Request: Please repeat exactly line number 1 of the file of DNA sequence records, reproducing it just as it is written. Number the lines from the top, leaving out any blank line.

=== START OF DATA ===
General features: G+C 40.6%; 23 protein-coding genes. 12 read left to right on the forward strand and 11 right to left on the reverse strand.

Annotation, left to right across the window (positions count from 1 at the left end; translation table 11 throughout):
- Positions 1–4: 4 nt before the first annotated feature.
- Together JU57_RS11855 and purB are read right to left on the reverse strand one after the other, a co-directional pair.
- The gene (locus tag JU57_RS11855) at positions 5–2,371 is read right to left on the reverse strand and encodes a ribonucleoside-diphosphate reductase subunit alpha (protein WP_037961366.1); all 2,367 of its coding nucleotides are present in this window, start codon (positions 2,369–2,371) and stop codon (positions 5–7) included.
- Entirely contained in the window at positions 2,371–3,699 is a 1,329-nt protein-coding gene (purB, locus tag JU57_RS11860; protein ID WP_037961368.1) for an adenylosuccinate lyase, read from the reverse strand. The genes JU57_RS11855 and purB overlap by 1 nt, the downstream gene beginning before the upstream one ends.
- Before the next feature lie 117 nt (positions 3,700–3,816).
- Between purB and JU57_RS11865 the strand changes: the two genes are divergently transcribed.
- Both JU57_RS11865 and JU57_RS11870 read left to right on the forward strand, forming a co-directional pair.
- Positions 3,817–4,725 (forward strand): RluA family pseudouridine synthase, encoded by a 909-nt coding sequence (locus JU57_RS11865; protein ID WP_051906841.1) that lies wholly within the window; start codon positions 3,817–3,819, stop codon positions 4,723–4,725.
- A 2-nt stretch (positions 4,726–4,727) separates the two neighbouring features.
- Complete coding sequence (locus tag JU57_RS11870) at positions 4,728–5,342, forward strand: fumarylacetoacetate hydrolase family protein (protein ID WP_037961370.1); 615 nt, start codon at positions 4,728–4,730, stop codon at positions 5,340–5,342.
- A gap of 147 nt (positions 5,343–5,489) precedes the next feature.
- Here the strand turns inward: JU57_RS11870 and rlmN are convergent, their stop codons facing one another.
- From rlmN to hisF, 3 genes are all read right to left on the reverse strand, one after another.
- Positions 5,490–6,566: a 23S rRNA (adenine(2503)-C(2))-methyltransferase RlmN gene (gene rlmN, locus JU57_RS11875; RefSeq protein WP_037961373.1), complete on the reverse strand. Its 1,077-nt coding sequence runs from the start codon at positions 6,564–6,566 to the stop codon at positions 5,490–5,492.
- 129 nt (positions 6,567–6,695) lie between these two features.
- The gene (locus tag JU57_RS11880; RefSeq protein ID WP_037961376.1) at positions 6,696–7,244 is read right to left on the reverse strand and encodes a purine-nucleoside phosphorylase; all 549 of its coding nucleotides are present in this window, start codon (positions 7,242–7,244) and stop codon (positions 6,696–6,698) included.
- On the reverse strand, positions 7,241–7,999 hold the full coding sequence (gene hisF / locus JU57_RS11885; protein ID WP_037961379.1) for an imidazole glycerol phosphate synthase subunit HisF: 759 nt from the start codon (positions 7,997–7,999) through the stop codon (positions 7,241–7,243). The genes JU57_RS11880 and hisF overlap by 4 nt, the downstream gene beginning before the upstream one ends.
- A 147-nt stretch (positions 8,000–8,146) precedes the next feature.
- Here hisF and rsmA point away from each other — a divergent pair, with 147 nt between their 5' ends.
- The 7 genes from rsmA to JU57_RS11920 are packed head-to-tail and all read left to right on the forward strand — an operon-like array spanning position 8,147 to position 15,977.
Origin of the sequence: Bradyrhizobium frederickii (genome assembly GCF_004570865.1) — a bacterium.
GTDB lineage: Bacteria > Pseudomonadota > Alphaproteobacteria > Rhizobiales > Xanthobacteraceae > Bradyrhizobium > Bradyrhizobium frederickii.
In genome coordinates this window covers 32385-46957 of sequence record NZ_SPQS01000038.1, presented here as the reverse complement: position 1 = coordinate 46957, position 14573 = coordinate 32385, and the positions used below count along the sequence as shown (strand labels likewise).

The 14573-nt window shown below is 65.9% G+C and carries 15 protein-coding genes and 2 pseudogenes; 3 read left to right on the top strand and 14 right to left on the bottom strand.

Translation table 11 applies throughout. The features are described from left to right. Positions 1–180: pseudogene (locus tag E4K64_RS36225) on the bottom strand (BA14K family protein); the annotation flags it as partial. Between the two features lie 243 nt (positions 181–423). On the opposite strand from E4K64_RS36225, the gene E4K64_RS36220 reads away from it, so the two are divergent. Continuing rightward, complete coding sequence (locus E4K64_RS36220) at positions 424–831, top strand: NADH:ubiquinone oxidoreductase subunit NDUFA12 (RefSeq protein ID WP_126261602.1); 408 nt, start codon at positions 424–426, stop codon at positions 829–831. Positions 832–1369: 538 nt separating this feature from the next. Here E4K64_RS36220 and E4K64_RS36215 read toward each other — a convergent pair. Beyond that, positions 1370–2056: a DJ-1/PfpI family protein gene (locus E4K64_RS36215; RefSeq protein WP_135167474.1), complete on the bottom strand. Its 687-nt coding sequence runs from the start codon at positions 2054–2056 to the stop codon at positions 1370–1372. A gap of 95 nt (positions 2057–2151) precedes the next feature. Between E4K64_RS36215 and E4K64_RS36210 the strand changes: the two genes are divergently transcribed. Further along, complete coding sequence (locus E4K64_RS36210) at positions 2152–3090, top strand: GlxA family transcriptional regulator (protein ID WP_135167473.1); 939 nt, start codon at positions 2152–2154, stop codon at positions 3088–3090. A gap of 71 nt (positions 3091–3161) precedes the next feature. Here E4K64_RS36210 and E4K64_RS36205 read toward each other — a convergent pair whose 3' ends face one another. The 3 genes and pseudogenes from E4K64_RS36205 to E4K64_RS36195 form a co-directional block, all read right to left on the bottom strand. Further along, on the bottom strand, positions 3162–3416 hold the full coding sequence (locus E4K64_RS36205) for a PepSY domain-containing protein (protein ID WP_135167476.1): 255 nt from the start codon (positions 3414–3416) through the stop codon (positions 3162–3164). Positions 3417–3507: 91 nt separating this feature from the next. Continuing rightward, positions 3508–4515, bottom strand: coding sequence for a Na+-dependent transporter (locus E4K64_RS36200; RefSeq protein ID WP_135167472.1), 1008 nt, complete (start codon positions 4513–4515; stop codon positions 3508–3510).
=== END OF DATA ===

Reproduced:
General features: G+C 40.6%; 23 protein-coding genes. 12 read left to right on the forward strand and 11 right to left on the reverse strand.